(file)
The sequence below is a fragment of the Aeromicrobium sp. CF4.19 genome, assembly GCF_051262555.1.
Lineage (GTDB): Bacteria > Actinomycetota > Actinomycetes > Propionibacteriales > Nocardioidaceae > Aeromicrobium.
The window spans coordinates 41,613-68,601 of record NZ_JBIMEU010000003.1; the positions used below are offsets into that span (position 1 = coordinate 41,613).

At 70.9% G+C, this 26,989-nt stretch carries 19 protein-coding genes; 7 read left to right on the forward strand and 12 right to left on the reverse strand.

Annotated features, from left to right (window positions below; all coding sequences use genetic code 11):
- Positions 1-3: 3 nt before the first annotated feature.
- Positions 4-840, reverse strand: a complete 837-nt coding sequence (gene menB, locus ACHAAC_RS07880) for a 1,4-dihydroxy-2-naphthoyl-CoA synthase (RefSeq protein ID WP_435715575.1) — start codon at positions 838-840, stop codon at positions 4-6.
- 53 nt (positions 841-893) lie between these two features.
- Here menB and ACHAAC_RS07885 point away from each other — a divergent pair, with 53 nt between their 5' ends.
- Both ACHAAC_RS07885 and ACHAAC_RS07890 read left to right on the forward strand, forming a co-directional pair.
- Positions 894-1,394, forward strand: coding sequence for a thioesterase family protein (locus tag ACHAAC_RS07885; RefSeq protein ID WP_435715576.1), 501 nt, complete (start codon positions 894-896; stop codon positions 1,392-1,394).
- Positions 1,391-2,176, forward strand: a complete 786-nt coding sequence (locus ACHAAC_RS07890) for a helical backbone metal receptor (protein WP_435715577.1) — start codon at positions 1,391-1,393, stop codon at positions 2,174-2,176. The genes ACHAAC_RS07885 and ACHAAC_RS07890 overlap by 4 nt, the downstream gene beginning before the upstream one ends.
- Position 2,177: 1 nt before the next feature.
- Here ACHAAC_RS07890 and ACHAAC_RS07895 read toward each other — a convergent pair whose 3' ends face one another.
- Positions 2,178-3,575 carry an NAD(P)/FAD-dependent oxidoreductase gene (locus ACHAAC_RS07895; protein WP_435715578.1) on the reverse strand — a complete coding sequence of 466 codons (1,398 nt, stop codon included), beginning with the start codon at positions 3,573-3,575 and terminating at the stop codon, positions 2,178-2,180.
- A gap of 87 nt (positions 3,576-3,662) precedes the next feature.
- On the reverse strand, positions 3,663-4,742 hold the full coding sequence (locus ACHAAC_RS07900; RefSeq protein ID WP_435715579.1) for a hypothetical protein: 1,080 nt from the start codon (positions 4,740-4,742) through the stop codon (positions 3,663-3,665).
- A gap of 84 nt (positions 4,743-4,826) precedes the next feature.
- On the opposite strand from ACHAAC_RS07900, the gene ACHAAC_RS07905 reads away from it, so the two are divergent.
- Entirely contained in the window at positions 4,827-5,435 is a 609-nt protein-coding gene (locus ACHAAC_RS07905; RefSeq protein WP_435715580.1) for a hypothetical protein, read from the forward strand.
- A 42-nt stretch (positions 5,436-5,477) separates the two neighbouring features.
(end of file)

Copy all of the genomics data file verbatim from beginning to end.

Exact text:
The sequence below is a fragment of the Aeromicrobium sp. CF4.19 genome, assembly GCF_051262555.1.
Lineage (GTDB): Bacteria > Actinomycetota > Actinomycetes > Propionibacteriales > Nocardioidaceae > Aeromicrobium.
The window spans coordinates 41,613-68,601 of record NZ_JBIMEU010000003.1; the positions used below are offsets into that span (position 1 = coordinate 41,613).

At 70.9% G+C, this 26,989-nt stretch carries 19 protein-coding genes; 7 read left to right on the forward strand and 12 right to left on the reverse strand.

Annotated features, from left to right (window positions below; all coding sequences use genetic code 11):
- Positions 1-3: 3 nt before the first annotated feature.
- Positions 4-840, reverse strand: a complete 837-nt coding sequence (gene menB, locus ACHAAC_RS07880) for a 1,4-dihydroxy-2-naphthoyl-CoA synthase (RefSeq protein ID WP_435715575.1) — start codon at positions 838-840, stop codon at positions 4-6.
- 53 nt (positions 841-893) lie between these two features.
- Here menB and ACHAAC_RS07885 point away from each other — a divergent pair, with 53 nt between their 5' ends.
- Both ACHAAC_RS07885 and ACHAAC_RS07890 read left to right on the forward strand, forming a co-directional pair.
- Positions 894-1,394, forward strand: coding sequence for a thioesterase family protein (locus tag ACHAAC_RS07885; RefSeq protein ID WP_435715576.1), 501 nt, complete (start codon positions 894-896; stop codon positions 1,392-1,394).
- Positions 1,391-2,176, forward strand: a complete 786-nt coding sequence (locus ACHAAC_RS07890) for a helical backbone metal receptor (protein WP_435715577.1) — start codon at positions 1,391-1,393, stop codon at positions 2,174-2,176. The genes ACHAAC_RS07885 and ACHAAC_RS07890 overlap by 4 nt, the downstream gene beginning before the upstream one ends.
- Position 2,177: 1 nt before the next feature.
- Here ACHAAC_RS07890 and ACHAAC_RS07895 read toward each other — a convergent pair whose 3' ends face one another.
- Positions 2,178-3,575 carry an NAD(P)/FAD-dependent oxidoreductase gene (locus ACHAAC_RS07895; protein WP_435715578.1) on the reverse strand — a complete coding sequence of 466 codons (1,398 nt, stop codon included), beginning with the start codon at positions 3,573-3,575 and terminating at the stop codon, positions 2,178-2,180.
- A gap of 87 nt (positions 3,576-3,662) precedes the next feature.
- On the reverse strand, positions 3,663-4,742 hold the full coding sequence (locus ACHAAC_RS07900; RefSeq protein ID WP_435715579.1) for a hypothetical protein: 1,080 nt from the start codon (positions 4,740-4,742) through the stop codon (positions 3,663-3,665).
- A gap of 84 nt (positions 4,743-4,826) precedes the next feature.
- On the opposite strand from ACHAAC_RS07900, the gene ACHAAC_RS07905 reads away from it, so the two are divergent.
- Entirely contained in the window at positions 4,827-5,435 is a 609-nt protein-coding gene (locus ACHAAC_RS07905; RefSeq protein WP_435715580.1) for a hypothetical protein, read from the forward strand.
- A 42-nt stretch (positions 5,436-5,477) separates the two neighbouring features.